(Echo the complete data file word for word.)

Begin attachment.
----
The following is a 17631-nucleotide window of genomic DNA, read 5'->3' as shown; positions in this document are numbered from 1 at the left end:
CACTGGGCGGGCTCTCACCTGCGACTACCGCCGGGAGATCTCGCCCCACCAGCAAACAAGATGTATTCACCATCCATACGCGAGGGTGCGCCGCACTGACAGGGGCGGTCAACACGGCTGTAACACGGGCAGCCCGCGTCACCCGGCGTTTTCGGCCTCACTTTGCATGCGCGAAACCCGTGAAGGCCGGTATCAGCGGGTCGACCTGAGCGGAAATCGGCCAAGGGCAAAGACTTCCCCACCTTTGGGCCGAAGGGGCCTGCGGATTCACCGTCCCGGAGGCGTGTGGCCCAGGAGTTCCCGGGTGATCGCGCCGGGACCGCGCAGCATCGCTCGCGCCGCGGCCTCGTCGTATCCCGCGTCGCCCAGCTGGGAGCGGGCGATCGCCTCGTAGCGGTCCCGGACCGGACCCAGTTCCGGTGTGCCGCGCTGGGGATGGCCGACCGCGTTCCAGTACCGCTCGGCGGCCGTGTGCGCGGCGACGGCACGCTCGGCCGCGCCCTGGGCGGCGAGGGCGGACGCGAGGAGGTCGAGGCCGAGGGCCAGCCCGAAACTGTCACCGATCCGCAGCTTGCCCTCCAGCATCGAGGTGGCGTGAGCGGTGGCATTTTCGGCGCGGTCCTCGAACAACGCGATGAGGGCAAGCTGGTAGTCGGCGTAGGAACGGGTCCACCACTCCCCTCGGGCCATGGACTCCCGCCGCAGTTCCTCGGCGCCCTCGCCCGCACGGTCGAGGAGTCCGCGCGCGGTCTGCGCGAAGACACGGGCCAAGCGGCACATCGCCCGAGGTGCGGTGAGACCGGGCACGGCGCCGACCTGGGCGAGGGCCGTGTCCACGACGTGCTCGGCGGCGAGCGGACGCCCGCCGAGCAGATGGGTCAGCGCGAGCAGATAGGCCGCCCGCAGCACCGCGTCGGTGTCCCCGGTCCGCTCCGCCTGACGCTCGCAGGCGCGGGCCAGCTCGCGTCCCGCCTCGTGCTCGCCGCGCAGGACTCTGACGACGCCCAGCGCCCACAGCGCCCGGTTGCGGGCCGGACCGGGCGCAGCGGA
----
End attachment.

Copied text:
The following is a 17631-nucleotide window of genomic DNA, read 5'->3' as shown; positions in this document are numbered from 1 at the left end:
CACTGGGCGGGCTCTCACCTGCGACTACCGCCGGGAGATCTCGCCCCACCAGCAAACAAGATGTATTCACCATCCATACGCGAGGGTGCGCCGCACTGACAGGGGCGGTCAACACGGCTGTAACACGGGCAGCCCGCGTCACCCGGCGTTTTCGGCCTCACTTTGCATGCGCGAAACCCGTGAAGGCCGGTATCAGCGGGTCGACCTGAGCGGAAATCGGCCAAGGGCAAAGACTTCCCCACCTTTGGGCCGAAGGGGCCTGCGGATTCACCGTCCCGGAGGCGTGTGGCCCAGGAGTTCCCGGGTGATCGCGCCGGGACCGCGCAGCATCGCTCGCGCCGCGGCCTCGTCGTATCCCGCGTCGCCCAGCTGGGAGCGGGCGATCGCCTCGTAGCGGTCCCGGACCGGACCCAGTTCCGGTGTGCCGCGCTGGGGATGGCCGACCGCGTTCCAGTACCGCTCGGCGGCCGTGTGCGCGGCGACGGCACGCTCGGCCGCGCCCTGGGCGGCGAGGGCGGACGCGAGGAGGTCGAGGCCGAGGGCCAGCCCGAAACTGTCACCGATCCGCAGCTTGCCCTCCAGCATCGAGGTGGCGTGAGCGGTGGCATTTTCGGCGCGGTCCTCGAACAACGCGATGAGGGCAAGCTGGTAGTCGGCGTAGGAACGGGTCCACCACTCCCCTCGGGCCATGGACTCCCGCCGCAGTTCCTCGGCGCCCTCGCCCGCACGGTCGAGGAGTCCGCGCGCGGTCTGCGCGAAGACACGGGCCAAGCGGCACATCGCCCGAGGTGCGGTGAGACCGGGCACGGCGCCGACCTGGGCGAGGGCCGTGTCCACGACGTGCTCGGCGGCGAGCGGACGCCCGCCGAGCAGATGGGTCAGCGCGAGCAGATAGGCCGCCCGCAGCACCGCGTCGGTGTCCCCGGTCCGCTCCGCCTGACGCTCGCAGGCGCGGGCCAGCTCGCGTCCCGCCTCGTGCTCGCCGCGCAGGACTCTGACGACGCCCAGCGCCCACAGCGCCCGGTTGCGGGCCGGACCGGGCGCAGCGGA